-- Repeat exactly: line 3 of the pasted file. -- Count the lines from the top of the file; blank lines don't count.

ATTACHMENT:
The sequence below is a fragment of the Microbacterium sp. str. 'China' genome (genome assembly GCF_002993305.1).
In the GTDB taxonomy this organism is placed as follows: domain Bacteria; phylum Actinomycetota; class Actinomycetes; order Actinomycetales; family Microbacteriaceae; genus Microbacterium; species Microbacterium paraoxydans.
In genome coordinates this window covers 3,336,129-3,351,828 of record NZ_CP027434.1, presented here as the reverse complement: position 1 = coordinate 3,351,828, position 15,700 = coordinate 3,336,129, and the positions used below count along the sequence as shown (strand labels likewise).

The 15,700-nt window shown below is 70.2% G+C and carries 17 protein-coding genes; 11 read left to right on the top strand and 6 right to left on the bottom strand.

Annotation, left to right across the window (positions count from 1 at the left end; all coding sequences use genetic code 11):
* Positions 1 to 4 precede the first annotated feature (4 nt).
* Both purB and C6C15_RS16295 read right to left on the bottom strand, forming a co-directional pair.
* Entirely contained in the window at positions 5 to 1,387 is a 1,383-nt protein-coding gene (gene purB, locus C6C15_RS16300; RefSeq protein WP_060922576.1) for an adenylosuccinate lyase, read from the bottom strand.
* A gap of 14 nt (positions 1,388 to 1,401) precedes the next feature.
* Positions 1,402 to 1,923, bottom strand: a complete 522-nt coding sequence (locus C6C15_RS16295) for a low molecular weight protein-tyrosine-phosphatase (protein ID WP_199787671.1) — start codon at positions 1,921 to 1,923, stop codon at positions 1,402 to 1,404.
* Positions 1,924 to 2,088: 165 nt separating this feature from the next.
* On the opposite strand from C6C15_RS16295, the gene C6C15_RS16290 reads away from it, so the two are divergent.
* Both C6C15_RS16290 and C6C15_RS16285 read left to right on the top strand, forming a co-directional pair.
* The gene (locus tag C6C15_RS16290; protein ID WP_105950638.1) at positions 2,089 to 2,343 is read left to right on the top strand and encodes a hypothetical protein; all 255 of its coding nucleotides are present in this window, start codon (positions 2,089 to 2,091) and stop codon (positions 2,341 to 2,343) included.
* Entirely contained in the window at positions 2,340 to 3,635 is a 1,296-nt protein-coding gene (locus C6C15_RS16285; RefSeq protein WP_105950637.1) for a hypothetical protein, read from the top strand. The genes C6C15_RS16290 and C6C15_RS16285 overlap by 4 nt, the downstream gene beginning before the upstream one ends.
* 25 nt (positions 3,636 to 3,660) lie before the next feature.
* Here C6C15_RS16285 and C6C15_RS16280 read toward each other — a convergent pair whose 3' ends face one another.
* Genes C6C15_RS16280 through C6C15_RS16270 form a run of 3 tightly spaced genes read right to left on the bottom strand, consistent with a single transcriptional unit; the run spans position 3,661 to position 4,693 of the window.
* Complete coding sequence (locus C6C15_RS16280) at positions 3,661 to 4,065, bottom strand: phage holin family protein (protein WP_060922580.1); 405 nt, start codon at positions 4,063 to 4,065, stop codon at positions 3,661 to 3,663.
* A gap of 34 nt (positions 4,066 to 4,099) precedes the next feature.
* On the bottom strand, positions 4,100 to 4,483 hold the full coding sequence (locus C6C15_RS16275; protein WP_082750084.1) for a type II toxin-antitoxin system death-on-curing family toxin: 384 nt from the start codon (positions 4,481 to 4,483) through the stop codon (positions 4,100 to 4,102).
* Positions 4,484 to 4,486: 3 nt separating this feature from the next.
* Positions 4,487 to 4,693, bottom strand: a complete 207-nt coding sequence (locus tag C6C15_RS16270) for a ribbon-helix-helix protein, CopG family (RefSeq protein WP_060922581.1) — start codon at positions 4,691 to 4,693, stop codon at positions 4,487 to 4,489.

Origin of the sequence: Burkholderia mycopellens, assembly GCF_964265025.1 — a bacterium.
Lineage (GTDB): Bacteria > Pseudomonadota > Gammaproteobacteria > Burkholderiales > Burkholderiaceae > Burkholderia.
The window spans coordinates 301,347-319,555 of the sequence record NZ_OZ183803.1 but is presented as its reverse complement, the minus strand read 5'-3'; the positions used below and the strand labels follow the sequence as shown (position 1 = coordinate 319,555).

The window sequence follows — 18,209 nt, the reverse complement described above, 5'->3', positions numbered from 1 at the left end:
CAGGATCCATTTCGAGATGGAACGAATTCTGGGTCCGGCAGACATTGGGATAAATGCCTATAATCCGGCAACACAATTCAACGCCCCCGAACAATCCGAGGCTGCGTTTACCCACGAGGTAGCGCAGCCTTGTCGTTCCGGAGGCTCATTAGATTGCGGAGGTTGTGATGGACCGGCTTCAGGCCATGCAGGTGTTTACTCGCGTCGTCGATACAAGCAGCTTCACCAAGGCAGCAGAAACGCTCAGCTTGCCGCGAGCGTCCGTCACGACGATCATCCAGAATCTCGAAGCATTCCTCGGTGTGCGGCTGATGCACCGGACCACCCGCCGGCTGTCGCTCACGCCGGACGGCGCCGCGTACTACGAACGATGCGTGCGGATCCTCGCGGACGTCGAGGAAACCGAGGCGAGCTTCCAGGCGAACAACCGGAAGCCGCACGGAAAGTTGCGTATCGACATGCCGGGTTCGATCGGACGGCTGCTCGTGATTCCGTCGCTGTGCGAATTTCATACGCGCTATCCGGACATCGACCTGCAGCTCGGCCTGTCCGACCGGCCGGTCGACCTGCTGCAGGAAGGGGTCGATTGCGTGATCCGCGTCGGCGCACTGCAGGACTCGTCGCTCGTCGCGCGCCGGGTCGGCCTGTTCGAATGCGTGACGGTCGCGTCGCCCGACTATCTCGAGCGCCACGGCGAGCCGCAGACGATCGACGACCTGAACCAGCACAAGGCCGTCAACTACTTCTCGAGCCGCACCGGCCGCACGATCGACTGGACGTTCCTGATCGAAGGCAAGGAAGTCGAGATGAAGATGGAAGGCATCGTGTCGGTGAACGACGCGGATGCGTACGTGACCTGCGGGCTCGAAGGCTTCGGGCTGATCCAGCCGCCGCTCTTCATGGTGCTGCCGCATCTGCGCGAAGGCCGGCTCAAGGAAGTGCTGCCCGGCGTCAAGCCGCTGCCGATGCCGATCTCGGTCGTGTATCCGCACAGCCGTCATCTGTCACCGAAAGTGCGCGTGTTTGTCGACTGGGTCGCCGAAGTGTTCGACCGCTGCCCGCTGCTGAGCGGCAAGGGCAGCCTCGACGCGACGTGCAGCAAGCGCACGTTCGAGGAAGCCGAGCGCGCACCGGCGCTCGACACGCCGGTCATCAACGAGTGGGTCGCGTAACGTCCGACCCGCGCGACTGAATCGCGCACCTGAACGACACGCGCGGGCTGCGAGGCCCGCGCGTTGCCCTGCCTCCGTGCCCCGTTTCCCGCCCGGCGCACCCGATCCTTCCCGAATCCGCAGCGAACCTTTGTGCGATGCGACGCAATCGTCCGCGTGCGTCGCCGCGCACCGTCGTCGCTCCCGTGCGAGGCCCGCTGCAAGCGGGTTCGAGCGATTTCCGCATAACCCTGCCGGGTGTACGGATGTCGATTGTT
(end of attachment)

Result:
In genome coordinates this window covers 3,336,129-3,351,828 of record NZ_CP027434.1, presented here as the reverse complement: position 1 = coordinate 3,351,828, position 15,700 = coordinate 3,336,129, and the positions used below count along the sequence as shown (strand labels likewise).